Similar to the above sites, Volunteer Spot helps an organizer set up an account and designates on a calendar what help is needed or other details. Notes can also be included on the calendar site (e.g. "Please keep meals as healthy as possible. No processed foods or sugar" or "This doctor's visit will take approximately two hours.")

    Caring Bridge: http://www.caringbridge.org/
    This site is a great way for friends and family to stay connected when a person close to you is ill. Updates on the person's progress and well-being are posted by a family caregiver and friends who join the network can respond with thoughtful posts any time of day. With the amount of work already on a caregiver's plate, sometimes they just don't have the time or energy to return well-meaning phone calls and emails. Caring Bridge makes it easy for friends to post messages and well wishes and for the caregiver and their loved one to read them at their leisure and respond when they are able. It's a way to show you're thinking about your friends without inundating a caregiver with phone calls and emails only to be disappointed when they're not returned.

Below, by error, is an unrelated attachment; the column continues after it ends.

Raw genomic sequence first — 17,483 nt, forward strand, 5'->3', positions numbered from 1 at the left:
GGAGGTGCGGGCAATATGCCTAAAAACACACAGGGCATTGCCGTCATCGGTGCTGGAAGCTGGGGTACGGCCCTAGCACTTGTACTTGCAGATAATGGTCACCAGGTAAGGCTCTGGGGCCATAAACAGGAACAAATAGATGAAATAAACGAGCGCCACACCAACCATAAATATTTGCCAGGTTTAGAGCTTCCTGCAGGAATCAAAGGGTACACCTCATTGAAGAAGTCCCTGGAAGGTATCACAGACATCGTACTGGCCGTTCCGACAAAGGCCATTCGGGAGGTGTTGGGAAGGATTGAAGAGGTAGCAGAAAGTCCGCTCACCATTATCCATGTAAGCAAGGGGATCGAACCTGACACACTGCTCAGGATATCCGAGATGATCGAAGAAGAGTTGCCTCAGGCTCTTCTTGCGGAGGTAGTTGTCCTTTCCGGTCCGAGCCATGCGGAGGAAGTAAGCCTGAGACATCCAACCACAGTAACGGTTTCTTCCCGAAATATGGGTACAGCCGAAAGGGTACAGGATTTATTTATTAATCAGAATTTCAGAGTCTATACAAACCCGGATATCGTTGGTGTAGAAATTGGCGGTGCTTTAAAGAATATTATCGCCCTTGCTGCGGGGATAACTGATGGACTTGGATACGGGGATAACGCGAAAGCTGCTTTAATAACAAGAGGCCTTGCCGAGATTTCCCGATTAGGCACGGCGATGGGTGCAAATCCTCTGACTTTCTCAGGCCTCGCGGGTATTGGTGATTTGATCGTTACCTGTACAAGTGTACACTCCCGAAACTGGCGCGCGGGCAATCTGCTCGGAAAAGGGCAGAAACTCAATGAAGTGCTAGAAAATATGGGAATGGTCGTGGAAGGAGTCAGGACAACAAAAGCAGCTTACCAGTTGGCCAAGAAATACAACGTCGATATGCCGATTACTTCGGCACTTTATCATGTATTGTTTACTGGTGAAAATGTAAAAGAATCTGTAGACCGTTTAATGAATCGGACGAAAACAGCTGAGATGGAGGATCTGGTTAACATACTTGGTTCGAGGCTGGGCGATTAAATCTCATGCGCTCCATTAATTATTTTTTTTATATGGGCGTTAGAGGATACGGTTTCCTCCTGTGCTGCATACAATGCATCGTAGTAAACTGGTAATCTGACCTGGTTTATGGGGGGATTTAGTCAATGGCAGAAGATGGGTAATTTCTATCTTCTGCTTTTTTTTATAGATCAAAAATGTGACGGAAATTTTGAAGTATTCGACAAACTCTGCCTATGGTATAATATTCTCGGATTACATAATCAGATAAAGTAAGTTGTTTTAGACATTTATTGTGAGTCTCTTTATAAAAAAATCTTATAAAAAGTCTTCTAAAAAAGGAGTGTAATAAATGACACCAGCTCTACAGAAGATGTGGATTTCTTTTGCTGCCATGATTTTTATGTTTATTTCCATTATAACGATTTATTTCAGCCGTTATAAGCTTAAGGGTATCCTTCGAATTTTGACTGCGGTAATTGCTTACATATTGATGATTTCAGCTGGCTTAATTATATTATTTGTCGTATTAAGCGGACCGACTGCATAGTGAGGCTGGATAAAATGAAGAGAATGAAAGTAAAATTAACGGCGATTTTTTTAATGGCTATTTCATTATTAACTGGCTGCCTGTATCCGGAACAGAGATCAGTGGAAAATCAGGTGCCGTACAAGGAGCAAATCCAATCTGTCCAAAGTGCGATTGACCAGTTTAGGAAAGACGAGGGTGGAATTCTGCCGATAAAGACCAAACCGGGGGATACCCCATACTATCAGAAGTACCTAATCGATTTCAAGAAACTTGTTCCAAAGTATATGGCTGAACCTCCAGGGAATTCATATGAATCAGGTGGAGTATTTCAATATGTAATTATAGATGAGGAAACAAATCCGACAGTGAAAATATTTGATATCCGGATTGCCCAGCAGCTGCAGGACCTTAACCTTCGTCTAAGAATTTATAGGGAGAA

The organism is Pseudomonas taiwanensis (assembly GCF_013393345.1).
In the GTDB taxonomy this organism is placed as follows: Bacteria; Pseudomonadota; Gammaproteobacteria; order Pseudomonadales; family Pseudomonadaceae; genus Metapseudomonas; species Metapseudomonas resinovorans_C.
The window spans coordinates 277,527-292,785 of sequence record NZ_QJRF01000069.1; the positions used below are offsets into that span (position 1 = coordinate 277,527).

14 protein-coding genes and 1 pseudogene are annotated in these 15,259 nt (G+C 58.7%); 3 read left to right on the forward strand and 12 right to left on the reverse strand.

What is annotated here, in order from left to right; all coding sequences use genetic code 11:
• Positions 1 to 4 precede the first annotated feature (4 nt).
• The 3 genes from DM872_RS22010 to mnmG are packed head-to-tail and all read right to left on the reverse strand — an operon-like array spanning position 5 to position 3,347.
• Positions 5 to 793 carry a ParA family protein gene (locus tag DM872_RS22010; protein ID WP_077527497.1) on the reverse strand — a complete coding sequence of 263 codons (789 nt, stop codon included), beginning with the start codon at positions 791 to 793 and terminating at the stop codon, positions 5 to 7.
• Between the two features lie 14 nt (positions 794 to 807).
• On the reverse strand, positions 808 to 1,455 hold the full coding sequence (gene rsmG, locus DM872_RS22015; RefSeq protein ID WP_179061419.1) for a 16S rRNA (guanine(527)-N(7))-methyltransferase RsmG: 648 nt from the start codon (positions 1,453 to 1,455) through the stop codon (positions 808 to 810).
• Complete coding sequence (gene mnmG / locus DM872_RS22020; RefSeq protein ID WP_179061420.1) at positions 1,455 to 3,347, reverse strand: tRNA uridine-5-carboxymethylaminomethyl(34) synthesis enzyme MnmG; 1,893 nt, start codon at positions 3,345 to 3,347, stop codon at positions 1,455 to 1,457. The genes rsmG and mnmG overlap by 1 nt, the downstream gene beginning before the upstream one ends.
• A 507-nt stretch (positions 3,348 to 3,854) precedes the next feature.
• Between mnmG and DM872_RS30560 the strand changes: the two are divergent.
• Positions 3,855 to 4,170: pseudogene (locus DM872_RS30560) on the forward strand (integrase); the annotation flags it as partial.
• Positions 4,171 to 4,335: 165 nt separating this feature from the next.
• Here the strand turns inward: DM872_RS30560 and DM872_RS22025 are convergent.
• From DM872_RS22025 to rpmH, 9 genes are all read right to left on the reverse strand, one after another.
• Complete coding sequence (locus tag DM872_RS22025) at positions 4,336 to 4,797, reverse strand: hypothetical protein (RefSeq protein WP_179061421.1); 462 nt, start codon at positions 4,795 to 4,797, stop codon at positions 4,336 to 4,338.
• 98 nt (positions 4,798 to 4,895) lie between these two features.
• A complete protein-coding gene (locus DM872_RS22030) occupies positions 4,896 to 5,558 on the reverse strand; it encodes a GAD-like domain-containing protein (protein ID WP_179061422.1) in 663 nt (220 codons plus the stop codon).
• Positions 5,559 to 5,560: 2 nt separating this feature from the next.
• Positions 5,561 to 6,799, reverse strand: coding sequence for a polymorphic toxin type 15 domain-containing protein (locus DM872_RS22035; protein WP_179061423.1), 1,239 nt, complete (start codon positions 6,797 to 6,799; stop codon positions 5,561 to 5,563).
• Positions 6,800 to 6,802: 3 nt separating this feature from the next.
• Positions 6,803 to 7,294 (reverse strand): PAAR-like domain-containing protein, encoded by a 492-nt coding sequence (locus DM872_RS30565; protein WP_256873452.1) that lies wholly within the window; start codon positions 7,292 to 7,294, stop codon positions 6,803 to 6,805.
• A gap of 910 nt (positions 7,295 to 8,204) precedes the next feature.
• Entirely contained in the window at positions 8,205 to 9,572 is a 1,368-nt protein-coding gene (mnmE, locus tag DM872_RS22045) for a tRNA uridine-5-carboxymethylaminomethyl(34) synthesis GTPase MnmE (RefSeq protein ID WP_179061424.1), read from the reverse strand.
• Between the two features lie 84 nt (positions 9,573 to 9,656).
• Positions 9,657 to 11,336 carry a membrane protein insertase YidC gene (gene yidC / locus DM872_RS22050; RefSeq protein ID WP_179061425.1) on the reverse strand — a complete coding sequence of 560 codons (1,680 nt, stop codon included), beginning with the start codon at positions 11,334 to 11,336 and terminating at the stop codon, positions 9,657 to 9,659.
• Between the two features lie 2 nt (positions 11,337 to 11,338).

There are several other resources, including Carerunner, Careflash and Care Diary which provide similar coordination and information sharing features. In addition, there is a book called Share the Care (sharethecare.org) that describes in detail all of the different ways that friends and neighbors can help out.  Each person has a unique gift that allows them to contribute in a way that they are most comfortable. For example, someone might be a great cook; another person may have great organizational skills and be able to sort through medical bills. Yet another person may have the time to help drive their friend to medical appointments. The above tools may make it easier to maximize the time and skills of those who want to help but may not know what you need or are too afraid to ask.

    Smart Phone Apps

    Today practically everyone uses a smart phone or tablet. To support our fast paced lives, Americans are downloading mobile apps to help us track everything from our personal spending and productivity to our diet, exercise and mood. More than 44 million health-related apps were downloaded in 2012, so it should come as no surprise that apps for caregivers are a fast growing market.